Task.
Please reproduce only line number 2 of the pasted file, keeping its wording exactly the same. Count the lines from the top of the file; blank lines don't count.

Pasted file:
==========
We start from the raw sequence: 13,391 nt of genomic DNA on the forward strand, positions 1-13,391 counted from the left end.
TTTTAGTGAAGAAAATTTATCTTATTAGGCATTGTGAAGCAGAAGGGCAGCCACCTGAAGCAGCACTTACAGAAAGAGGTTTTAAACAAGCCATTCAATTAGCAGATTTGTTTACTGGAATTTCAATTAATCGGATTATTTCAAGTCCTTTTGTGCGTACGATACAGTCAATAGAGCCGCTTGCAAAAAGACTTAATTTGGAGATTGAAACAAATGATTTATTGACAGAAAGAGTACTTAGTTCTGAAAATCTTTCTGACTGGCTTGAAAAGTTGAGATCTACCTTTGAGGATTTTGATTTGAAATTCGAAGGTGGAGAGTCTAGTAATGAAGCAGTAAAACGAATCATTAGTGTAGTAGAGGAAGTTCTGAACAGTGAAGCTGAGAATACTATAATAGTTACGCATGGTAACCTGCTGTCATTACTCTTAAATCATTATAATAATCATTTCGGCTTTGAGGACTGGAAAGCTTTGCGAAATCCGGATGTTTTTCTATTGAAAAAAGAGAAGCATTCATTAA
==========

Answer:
TTTTAGTGAAGAAAATTTATCTTATTAGGCATTGTGAAGCAGAAGGGCAGCCACCTGAAGCAGCACTTACAGAAAGAGGTTTTAAACAAGCCATTCAATTAGCAGATTTGTTTACTGGAATTTCAATTAATCGGATTATTTCAAGTCCTTTTGTGCGTACGATACAGTCAATAGAGCCGCTTGCAAAAAGACTTAATTTGGAGATTGAAACAAATGATTTATTGACAGAAAGAGTACTTAGTTCTGAAAATCTTTCTGACTGGCTTGAAAAGTTGAGATCTACCTTTGAGGATTTTGATTTGAAATTCGAAGGTGGAGAGTCTAGTAATGAAGCAGTAAAACGAATCATTAGTGTAGTAGAGGAAGTTCTGAACAGTGAAGCTGAGAATACTATAATAGTTACGCATGGTAACCTGCTGTCATTACTCTTAAATCATTATAATAATCATTTCGGCTTTGAGGACTGGAAAGCTTTGCGAAATCCGGATGTTTTTCTATTGAAAAAAGAGAAGCATTCATTAA